Don’t Promote for Performance

Quite recently I heard a fascinating statement (Simon Sinek, again 🙂 ) about how the US Navy SEALs select people for promotion. It boils down to “trust over performance”. Allegedly, if they need to decide between someone who is a high performer that people do not really trust, and someone who is a mid to low performer that people trust, the latter wins.

The reason is the effect that someone not trusted will have on the organization. That person (and/or the promotion choice) will instill distrust with all its consequences into people. From my own experience I can only support that argument. Haven’t we all had that boss who made it clear from day one that only their own success mattered to them?

If we look at most commercial organizations, however, what is the reality there? Yes, performance is the only(!) thing that counts – and mostly it is short-term performance, which makes things even worse. It is really sad, and I have a hard time getting my head around it. Yes, in a way I am an idealist. But I think that I have been having a good-enough career to not be seen as out of touch with reality altogether. It is more that I increasingly think that corporate success happens not because of its management, but despite it.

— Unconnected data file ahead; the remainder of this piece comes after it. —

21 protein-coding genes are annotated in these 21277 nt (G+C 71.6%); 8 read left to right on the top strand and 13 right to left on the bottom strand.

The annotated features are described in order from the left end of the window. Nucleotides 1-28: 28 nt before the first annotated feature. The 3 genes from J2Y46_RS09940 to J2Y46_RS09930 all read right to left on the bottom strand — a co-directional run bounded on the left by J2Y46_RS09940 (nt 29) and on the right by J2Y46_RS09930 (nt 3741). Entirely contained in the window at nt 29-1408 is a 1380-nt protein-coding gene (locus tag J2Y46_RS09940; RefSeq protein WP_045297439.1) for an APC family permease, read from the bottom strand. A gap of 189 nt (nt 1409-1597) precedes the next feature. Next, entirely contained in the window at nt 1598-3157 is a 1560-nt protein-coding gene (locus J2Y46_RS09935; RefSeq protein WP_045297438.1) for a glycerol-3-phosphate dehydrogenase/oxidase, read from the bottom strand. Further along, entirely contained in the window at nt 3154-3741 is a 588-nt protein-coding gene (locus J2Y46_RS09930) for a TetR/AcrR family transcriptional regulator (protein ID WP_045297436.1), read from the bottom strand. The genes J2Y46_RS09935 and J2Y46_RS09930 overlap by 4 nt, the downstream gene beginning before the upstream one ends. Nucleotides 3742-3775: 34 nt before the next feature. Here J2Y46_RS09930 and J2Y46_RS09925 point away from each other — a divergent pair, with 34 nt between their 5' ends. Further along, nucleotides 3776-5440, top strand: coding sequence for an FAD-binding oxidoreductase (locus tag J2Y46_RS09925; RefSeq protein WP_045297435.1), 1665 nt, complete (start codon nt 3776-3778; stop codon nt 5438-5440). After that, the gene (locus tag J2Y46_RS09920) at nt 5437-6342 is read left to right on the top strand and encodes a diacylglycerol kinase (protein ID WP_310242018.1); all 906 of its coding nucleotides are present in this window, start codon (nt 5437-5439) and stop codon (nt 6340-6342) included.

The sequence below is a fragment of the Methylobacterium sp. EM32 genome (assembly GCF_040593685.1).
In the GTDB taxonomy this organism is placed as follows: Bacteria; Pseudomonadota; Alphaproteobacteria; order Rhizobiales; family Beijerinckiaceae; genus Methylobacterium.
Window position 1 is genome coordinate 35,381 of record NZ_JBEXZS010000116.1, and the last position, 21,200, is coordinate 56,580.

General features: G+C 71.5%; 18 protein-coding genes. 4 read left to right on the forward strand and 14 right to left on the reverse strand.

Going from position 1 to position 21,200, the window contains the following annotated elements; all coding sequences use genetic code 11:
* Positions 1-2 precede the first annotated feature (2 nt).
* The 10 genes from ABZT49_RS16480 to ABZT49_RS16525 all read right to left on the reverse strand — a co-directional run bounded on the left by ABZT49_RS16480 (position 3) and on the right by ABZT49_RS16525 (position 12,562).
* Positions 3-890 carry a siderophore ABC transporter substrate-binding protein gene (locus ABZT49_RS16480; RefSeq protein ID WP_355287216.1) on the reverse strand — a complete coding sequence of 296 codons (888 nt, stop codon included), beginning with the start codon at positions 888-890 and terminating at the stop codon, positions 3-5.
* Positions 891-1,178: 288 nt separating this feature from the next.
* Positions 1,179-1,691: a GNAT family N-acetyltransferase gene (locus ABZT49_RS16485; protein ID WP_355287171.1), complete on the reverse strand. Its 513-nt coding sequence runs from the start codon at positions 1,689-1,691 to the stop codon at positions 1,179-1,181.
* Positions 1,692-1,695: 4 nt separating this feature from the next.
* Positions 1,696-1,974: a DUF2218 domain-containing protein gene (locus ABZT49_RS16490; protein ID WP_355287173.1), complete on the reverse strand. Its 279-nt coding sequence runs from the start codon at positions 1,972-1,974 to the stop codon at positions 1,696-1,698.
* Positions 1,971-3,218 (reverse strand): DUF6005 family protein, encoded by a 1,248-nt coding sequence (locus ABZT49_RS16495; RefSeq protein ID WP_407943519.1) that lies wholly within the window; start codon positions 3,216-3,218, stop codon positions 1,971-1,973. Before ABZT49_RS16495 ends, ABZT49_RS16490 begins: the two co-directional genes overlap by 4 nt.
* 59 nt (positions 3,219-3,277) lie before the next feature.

I guess my thinking is also influenced by having had my own company while studying at university. The only thing that counted for me at the time was customer satisfaction. So, as I still like to say, after the deal is before the deal. The hit-and-run mentality sometimes seen in larger organizations is something I always thought to be, quite frankly, galactically stupid.

The good thing, though, is that things seem to starting changing gradually. Let’s support this and all have a better live. Oh, and one last thought: Why is it that senior managers, soon after having joined a new employer, bring on board people they know from before? Because they trust them.

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